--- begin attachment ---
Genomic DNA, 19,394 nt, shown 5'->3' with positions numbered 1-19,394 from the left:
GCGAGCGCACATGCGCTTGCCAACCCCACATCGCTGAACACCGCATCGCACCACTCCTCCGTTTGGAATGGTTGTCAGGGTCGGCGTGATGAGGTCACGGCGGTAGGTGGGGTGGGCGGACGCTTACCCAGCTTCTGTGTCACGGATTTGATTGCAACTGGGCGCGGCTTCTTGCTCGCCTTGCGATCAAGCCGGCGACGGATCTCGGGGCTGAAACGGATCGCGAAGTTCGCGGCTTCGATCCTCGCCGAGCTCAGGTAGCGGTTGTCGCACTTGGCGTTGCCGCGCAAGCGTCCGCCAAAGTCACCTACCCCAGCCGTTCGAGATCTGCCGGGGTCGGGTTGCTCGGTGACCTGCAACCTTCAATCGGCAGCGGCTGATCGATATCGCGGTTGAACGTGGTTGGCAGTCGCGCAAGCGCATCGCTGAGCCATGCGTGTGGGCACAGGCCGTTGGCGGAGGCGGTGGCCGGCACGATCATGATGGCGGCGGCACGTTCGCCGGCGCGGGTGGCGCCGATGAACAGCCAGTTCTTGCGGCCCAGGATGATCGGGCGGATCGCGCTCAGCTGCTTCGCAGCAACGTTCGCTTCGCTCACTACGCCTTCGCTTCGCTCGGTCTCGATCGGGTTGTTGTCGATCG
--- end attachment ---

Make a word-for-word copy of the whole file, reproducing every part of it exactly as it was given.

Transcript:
Genomic DNA, 19,394 nt, shown 5'->3' with positions numbered 1-19,394 from the left:
GCGAGCGCACATGCGCTTGCCAACCCCACATCGCTGAACACCGCATCGCACCACTCCTCCGTTTGGAATGGTTGTCAGGGTCGGCGTGATGAGGTCACGGCGGTAGGTGGGGTGGGCGGACGCTTACCCAGCTTCTGTGTCACGGATTTGATTGCAACTGGGCGCGGCTTCTTGCTCGCCTTGCGATCAAGCCGGCGACGGATCTCGGGGCTGAAACGGATCGCGAAGTTCGCGGCTTCGATCCTCGCCGAGCTCAGGTAGCGGTTGTCGCACTTGGCGTTGCCGCGCAAGCGTCCGCCAAAGTCACCTACCCCAGCCGTTCGAGATCTGCCGGGGTCGGGTTGCTCGGTGACCTGCAACCTTCAATCGGCAGCGGCTGATCGATATCGCGGTTGAACGTGGTTGGCAGTCGCGCAAGCGCATCGCTGAGCCATGCGTGTGGGCACAGGCCGTTGGCGGAGGCGGTGGCCGGCACGATCATGATGGCGGCGGCACGTTCGCCGGCGCGGGTGGCGCCGATGAACAGCCAGTTCTTGCGGCCCAGGATGATCGGGCGGATCGCGCTCAGCTGCTTCGCAGCAACGTTCGCTTCGCTCACTACGCCTTCGCTTCGCTCGGTCTCGATCGGGTTGTTGTCGATCG